I assume the following is/reduces to a known problem, but I haven't been able to find it.

I have a sequence of recipes with associated costs. Each recipe converts a set of resources to another set of resources.


  • () -> (1A) cost 1
  • (2A) -> (1B, 1C) cost 2
  • (4A) -> (3B, 1C) cost 2
  • (1A, 1B) -> (1C) cost 1

I now want to find the sequence of steps that maximizes the gain of one resource (say "C") divided by the cost (or perhaps just the sequence that maximizes the gain of the resource for some limited cost).

Does this problem have a name and is there a better approach than brute force search (perhaps with some memoization)?


This problem can be modeled as a longest path search in a directed graph. Each vertex of the graph corresponds to a set of currently available resources (starting with the empty set), and the recipes define the possible edges from one set of resource to a new one. As weights for the edges, one should pick either

  • the increasement of "# C" itself

  • "# of current C / divided by the current total costs" - ""# of C after applying the recipe / divided by the total costs after the applying the recipe"

depending which of the two variants of the problem one want to solve.

For the given problem statement, the graph can be theoretically infinite, but it can be made finite by adding some reasonable restrictions like maximum costs, or a maximum number of of steps/recipes to be applied.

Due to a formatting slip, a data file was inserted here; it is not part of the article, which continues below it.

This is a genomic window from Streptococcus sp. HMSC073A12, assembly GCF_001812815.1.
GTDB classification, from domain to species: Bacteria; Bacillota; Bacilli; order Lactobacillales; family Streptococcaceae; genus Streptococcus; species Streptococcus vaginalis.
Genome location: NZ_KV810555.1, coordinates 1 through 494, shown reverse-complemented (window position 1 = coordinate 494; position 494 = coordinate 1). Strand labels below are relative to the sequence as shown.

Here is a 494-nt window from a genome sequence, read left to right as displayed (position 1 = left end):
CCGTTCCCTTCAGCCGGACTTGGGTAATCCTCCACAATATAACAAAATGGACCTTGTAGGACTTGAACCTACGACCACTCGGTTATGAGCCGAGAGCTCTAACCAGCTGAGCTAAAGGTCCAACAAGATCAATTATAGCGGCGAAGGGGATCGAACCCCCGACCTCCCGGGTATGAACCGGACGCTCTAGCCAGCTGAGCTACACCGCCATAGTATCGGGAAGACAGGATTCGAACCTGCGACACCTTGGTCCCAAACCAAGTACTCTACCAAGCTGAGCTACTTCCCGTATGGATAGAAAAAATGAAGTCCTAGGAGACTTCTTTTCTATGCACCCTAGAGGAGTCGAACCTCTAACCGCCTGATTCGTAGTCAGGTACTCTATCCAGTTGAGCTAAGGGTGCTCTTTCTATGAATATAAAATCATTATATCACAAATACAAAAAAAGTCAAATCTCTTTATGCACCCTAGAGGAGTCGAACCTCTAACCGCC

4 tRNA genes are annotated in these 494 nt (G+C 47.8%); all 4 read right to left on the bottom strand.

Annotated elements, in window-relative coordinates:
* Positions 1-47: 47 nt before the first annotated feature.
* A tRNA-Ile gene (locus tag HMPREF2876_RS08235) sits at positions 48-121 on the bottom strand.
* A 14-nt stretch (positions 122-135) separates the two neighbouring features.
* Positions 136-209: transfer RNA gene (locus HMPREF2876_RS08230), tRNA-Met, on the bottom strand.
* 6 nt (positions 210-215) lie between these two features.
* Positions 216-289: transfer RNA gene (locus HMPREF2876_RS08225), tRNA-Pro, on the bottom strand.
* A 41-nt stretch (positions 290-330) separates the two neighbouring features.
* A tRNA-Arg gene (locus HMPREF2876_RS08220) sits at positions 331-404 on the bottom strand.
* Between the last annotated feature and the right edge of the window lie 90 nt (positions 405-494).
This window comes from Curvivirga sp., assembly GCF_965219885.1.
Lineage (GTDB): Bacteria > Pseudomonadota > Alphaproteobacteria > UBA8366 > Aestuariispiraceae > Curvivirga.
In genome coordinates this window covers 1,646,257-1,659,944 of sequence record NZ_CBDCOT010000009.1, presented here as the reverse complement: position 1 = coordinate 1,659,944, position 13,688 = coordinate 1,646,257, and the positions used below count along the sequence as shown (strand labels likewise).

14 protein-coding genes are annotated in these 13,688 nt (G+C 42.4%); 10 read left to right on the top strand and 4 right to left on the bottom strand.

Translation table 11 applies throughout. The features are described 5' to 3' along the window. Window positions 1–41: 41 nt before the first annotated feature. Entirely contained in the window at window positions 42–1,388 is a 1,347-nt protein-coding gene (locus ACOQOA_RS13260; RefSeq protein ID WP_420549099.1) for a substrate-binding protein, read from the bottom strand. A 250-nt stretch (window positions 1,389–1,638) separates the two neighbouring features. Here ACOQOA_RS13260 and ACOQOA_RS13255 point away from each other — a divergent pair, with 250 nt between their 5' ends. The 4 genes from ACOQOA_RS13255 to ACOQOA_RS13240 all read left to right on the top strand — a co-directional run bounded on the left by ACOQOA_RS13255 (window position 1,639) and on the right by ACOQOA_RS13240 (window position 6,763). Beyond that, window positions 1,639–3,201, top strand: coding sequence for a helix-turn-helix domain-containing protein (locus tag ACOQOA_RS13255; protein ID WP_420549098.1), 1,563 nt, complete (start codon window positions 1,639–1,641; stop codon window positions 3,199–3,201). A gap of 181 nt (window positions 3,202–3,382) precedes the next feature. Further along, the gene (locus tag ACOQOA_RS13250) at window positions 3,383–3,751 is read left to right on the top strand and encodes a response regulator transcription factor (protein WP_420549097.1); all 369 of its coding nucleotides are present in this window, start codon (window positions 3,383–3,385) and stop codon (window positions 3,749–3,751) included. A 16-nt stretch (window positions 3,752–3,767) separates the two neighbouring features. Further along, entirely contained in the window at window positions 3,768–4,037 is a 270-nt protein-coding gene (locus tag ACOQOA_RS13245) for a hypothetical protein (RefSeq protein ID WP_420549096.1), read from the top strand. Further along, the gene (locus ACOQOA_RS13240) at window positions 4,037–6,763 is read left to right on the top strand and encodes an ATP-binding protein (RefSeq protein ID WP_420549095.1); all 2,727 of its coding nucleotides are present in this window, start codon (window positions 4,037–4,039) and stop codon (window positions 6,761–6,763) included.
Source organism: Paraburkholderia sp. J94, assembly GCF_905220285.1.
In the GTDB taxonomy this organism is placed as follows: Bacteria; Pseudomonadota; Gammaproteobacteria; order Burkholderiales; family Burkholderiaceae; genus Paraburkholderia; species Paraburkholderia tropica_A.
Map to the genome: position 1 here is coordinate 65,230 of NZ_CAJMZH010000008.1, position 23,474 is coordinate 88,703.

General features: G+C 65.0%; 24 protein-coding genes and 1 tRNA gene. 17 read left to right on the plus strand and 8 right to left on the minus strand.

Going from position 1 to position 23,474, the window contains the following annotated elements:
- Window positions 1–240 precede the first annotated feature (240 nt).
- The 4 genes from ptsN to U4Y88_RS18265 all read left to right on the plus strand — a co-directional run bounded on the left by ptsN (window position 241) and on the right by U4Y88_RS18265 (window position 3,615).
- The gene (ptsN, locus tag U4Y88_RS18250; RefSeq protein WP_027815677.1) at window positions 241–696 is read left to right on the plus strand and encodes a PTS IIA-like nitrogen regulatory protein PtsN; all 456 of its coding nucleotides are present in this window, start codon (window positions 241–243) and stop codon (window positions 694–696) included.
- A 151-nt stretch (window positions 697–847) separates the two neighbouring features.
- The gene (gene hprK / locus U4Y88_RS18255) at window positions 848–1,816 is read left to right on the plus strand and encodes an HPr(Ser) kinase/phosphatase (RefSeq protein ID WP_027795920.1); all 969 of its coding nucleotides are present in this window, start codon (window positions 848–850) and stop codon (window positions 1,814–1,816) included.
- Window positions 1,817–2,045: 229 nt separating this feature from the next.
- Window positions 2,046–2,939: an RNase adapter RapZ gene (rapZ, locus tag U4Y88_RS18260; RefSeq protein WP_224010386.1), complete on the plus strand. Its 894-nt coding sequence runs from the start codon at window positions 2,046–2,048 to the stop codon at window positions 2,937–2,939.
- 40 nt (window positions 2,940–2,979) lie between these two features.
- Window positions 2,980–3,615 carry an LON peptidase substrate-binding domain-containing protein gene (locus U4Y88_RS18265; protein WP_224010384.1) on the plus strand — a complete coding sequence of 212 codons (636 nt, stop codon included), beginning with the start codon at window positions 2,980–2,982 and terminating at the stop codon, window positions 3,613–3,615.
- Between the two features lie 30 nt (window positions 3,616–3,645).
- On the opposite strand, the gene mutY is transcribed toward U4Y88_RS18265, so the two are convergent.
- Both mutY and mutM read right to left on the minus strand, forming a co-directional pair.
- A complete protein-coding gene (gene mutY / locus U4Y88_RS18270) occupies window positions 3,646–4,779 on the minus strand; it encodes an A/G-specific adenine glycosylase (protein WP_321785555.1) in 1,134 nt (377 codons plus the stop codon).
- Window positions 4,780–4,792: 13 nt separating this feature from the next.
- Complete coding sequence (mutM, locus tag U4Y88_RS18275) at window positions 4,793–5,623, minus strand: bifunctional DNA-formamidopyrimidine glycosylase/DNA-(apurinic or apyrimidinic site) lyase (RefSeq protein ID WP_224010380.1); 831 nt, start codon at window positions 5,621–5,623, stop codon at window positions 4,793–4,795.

If the recipes are constructed reasonably, they will guarantee the graph to stay acyclic, in which case, as Wikipedia states, the problem can be solved using techniques for a shortest-path search. But beware, if there are recipes which allow the intermediate consumption of the "goal resource", resulting in negative weights. And if there are recipes which may let the graph contain cycles, this can become an NP hard problem.


The problem can be modeled as an instance of the covering problem (source).

Number the resources 0 to m-1 and number the recipes 0 to n-1.

Now let A_i,j be the changes from recipe j to resource i. A is now a matric of dimensions m x n. Let c_j be the cost of executing recipe j. c is a vector of dimension n.

We can now formulate the question: minimize the cost to achieve b_i items of resource i (not quite the question, I asked for, but close enough). b is a vector of dimensions m.

Let x_j be the number of times we use recipe j, x is a vector of dimension n.

We want to minimize c^T x under the constraint that Ax>=b and x>=0.

This is now the covering problem, for which there are multiple linear optimization solutions.

This algorithm ignores that the solution might be non-integer (we can just scale the solution to get an integer solution: it should be rational if the input is rational) and that the solution might temporarily dip below zero in some resources (we assume that we start with sufficient resources to handle the temporary dip in resources).

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